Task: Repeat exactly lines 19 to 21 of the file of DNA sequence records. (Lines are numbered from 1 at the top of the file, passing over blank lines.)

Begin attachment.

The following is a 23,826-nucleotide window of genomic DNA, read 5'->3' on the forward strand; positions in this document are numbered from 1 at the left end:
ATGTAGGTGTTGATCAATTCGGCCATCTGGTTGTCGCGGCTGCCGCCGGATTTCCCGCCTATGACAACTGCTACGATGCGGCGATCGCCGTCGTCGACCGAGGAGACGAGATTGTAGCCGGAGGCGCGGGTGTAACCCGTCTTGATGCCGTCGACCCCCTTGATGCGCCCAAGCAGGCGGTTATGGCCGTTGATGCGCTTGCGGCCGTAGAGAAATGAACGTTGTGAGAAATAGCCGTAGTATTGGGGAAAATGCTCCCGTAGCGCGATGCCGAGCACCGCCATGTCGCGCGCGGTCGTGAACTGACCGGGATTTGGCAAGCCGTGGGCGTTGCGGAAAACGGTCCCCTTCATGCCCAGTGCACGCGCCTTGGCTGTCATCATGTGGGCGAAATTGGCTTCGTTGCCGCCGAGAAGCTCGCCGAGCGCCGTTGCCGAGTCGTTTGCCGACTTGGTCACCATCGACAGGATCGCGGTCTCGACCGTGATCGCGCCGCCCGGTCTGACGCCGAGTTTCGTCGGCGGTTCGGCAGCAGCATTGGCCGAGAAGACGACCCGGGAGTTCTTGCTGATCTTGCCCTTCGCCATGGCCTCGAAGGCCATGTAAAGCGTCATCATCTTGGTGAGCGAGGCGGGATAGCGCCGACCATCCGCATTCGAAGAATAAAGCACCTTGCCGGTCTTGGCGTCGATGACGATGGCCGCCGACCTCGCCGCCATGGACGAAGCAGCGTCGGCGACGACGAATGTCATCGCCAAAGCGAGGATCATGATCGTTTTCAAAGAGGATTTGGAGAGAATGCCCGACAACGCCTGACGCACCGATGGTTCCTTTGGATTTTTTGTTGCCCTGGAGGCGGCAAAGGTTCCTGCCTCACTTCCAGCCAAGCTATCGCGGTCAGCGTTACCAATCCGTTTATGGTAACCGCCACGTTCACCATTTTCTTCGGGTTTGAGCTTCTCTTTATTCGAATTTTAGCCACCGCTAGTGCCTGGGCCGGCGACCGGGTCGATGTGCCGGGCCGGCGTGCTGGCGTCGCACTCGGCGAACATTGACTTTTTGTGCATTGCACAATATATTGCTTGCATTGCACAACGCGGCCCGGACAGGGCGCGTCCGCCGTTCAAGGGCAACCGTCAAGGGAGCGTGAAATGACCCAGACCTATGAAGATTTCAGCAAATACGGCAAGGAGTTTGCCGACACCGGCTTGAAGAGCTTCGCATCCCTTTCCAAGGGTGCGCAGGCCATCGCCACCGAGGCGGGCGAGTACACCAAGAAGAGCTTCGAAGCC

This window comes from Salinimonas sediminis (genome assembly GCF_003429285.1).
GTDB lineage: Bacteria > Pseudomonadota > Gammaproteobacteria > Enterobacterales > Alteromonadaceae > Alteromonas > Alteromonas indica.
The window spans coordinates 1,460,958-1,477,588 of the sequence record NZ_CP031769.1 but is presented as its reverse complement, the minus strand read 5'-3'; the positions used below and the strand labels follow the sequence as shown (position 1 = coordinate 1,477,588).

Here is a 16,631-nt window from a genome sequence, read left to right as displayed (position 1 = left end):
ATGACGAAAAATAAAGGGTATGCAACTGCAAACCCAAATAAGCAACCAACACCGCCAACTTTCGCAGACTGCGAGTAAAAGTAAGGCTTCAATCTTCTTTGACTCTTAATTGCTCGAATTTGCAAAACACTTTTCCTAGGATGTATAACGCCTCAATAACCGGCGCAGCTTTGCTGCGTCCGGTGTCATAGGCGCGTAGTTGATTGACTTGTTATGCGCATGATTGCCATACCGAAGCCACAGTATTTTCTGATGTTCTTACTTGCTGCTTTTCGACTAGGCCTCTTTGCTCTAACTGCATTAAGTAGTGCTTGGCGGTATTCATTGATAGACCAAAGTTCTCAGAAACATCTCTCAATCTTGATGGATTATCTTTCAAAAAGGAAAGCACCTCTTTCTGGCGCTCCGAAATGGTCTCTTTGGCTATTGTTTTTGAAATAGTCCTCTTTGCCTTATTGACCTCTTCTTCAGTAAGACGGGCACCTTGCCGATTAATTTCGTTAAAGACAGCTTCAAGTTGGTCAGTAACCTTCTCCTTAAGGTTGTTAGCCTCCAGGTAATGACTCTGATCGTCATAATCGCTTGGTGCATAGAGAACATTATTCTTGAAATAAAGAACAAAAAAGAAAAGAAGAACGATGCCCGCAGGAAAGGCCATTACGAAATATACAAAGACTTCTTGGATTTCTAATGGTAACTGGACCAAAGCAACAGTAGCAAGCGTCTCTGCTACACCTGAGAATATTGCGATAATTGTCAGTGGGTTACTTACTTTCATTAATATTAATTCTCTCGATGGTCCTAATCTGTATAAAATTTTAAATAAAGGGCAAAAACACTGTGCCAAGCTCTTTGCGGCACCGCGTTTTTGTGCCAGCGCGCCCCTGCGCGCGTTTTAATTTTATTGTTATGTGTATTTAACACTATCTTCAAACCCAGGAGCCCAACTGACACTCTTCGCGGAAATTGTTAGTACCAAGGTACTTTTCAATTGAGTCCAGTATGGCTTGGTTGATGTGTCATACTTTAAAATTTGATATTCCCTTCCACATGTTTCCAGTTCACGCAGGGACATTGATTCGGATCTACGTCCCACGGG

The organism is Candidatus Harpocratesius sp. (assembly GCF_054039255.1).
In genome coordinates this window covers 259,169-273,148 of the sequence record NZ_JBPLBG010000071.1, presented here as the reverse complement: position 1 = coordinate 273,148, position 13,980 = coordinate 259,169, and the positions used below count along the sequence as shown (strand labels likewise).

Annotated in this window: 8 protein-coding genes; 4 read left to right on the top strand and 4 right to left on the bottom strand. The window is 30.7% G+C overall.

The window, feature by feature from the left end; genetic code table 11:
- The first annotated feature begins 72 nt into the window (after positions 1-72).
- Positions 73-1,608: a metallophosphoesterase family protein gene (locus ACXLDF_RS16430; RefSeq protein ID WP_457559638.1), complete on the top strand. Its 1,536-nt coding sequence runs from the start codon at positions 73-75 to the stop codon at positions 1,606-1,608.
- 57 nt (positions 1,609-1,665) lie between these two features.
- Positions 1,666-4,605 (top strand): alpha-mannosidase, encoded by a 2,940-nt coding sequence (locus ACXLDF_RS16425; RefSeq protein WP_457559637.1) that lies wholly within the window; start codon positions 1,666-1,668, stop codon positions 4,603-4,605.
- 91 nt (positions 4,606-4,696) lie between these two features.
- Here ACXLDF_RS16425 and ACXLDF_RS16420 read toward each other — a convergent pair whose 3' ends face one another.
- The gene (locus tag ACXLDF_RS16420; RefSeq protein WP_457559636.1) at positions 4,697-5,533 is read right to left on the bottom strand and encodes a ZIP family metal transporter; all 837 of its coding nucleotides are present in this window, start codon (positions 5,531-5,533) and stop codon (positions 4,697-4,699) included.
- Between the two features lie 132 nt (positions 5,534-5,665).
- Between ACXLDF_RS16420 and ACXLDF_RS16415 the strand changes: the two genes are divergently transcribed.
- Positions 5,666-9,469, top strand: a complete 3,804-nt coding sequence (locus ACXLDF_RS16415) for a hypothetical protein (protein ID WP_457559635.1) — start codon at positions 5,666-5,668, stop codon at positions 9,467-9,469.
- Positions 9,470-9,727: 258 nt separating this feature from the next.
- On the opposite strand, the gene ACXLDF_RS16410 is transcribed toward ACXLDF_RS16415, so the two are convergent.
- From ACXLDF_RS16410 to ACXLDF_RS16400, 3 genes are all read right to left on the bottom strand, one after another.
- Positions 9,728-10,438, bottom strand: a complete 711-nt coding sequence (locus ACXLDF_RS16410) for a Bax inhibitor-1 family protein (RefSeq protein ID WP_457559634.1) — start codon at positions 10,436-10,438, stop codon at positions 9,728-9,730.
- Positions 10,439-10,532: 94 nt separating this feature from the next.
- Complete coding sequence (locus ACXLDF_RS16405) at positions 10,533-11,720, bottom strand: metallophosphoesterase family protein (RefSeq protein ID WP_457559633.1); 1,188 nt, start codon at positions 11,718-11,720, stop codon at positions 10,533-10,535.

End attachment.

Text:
- Between the two features lie 132 nt (positions 5,534-5,665).
- Between ACXLDF_RS16420 and ACXLDF_RS16415 the strand changes: the two genes are divergently transcribed.
- Positions 5,666-9,469, top strand: a complete 3,804-nt coding sequence (locus ACXLDF_RS16415) for a hypothetical protein (protein ID WP_457559635.1) — start codon at positions 5,666-5,668, stop codon at positions 9,467-9,469.